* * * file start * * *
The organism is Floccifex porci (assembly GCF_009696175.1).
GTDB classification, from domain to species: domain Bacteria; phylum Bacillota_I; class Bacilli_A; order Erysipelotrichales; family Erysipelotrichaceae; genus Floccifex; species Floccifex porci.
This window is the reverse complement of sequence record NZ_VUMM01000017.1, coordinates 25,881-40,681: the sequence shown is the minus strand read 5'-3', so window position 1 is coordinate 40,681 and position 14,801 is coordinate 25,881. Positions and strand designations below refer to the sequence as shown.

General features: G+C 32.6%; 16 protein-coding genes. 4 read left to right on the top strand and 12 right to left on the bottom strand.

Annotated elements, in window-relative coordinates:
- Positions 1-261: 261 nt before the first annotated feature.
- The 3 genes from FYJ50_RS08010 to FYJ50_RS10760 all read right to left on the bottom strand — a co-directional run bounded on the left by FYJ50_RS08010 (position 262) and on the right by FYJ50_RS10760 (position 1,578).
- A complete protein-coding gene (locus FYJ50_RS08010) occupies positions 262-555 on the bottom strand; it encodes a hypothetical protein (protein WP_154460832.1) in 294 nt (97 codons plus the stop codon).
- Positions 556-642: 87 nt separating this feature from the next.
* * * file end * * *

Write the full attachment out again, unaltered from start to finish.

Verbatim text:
The organism is Floccifex porci (assembly GCF_009696175.1).
GTDB classification, from domain to species: domain Bacteria; phylum Bacillota_I; class Bacilli_A; order Erysipelotrichales; family Erysipelotrichaceae; genus Floccifex; species Floccifex porci.
This window is the reverse complement of sequence record NZ_VUMM01000017.1, coordinates 25,881-40,681: the sequence shown is the minus strand read 5'-3', so window position 1 is coordinate 40,681 and position 14,801 is coordinate 25,881. Positions and strand designations below refer to the sequence as shown.

General features: G+C 32.6%; 16 protein-coding genes. 4 read left to right on the top strand and 12 right to left on the bottom strand.

Annotated elements, in window-relative coordinates:
- Positions 1-261: 261 nt before the first annotated feature.
- The 3 genes from FYJ50_RS08010 to FYJ50_RS10760 all read right to left on the bottom strand — a co-directional run bounded on the left by FYJ50_RS08010 (position 262) and on the right by FYJ50_RS10760 (position 1,578).
- A complete protein-coding gene (locus FYJ50_RS08010) occupies positions 262-555 on the bottom strand; it encodes a hypothetical protein (protein WP_154460832.1) in 294 nt (97 codons plus the stop codon).
- Positions 556-642: 87 nt separating this feature from the next.